A View from Brittany Sauser
Who Will Be the First to Return to the Moon?
The U.S., China, Russia, and India have all revealed plans; now Europe is joining the race.
At the heart of future space exploration lies the feat of returning humans to the moon. The United States, China, and (within the past year) India have all made clear their intentions for manned moon missions by 2020. The Russians claim 2025. And now, Europe is outlining its plans and calling on industry to help develop lunar projects.
Last year, the European Space Agency (ESA) approved funding for launching a lunar lander between 2017 and 2020. The approval was based on studies that the agency conducted in cooperation with NASA that helped define what returning humans to the moon and building a sustainable long-term human presence there would involve.
The study called for such things as fixed and mobile habitation units with integrated life-support systems, autonomous robotic systems that can prepare for human exploration and work with crews, and power-generation and storage systems to support energy needs. The study also called for building systems that can produce resources from materials on the lunar surface.
ESA and NASA agreed that the Europeans could build a cargo lander to supply resources–food, water, oxygen, fuel, etc.–to astronauts during the construction of a human lunar base. But ESA has its sights set on its own lunar lander and is asking the industrial community (including non-space companies) to provide input on its lunar project through a Request for Information (RFI).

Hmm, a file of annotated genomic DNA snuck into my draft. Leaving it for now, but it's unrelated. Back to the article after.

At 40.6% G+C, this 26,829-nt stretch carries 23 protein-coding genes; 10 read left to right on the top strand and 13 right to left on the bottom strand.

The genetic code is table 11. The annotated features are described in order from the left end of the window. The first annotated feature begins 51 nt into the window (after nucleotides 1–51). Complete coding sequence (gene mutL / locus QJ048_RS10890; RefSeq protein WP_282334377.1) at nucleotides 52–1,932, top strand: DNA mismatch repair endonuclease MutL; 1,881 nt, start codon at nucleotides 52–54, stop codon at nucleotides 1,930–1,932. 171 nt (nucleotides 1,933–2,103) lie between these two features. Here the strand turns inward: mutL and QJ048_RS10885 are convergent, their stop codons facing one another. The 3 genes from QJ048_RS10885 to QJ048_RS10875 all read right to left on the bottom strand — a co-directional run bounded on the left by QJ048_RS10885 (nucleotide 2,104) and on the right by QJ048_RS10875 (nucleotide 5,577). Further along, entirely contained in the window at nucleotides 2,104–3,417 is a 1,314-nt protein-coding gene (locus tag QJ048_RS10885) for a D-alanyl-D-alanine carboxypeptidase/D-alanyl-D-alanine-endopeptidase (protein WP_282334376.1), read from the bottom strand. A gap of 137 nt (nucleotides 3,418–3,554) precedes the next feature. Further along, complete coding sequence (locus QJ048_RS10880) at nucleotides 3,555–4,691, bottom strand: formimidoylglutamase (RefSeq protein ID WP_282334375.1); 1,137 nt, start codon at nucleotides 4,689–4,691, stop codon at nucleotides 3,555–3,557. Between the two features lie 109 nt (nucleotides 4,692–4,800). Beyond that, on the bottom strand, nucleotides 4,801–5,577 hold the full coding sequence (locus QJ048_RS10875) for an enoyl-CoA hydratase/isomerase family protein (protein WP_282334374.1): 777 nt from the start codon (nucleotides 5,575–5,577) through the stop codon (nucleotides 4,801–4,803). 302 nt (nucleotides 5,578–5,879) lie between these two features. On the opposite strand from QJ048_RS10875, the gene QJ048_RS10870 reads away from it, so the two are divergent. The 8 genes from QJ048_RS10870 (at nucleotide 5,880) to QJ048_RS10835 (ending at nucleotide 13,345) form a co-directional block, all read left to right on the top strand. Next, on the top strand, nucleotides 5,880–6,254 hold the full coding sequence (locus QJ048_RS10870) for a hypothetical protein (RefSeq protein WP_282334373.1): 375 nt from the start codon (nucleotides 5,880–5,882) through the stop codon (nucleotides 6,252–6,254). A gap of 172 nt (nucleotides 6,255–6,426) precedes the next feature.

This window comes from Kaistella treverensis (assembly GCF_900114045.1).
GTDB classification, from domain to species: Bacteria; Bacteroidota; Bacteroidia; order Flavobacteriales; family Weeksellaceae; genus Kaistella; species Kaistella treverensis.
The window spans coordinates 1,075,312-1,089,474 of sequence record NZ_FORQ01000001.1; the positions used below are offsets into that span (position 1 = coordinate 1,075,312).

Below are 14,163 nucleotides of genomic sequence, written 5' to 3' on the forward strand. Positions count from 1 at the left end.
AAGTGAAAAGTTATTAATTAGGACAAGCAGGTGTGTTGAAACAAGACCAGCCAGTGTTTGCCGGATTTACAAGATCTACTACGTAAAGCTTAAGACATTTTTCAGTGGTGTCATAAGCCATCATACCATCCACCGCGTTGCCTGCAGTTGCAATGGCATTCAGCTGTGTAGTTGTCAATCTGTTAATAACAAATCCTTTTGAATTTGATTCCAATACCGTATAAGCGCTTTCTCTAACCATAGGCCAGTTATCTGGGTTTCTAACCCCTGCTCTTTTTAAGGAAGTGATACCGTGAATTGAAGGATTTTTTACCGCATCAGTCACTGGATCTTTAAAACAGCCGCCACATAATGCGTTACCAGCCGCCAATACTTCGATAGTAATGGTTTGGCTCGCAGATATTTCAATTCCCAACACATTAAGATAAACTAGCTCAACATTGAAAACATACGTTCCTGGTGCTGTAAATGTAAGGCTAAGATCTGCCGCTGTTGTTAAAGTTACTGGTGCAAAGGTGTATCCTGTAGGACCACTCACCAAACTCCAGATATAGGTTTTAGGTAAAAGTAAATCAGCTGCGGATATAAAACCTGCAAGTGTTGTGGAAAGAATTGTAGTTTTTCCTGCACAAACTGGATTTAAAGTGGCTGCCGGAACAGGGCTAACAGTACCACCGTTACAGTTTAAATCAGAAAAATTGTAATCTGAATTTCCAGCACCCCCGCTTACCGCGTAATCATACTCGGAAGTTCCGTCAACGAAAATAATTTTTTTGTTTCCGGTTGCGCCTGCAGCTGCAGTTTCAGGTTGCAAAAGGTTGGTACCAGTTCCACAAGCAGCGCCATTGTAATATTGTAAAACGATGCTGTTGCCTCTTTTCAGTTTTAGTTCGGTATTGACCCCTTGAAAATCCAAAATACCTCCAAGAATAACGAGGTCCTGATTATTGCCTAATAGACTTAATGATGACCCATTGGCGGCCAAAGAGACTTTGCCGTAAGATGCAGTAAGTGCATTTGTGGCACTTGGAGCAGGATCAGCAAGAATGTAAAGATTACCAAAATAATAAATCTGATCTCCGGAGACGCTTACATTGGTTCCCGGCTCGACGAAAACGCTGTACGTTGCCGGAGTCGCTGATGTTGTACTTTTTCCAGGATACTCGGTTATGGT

While ESA is making plans for its lunar lander, NASA already has its Constellation Program well under way, and its Lunar Reconnaissance Orbiter, a spacecraft to collect lunar information, is scheduled to launch April 24. China and Japan both launched orbiters in 2007, although China’s recently crashed into the lunar surface. Meanwhile, India’s lunar orbiter launched in 2008, and Russia is planning a project in the next few years, but the lunar-lander designs for China, India, and Russia are not yet publicly known.
As for when humans will actually reach the moon, the India space agency claims to be planning a manned mission as early as 2015, and Michael Griffin, the former NASA administrator, said prior to his departure that China could attempt a manned circumlunar flight that same year.
Who do you think will be the first to send humans back to the moon?
Become an MIT Technology Review Insider for in-depth analysis and unparalleled perspective.Subscribe today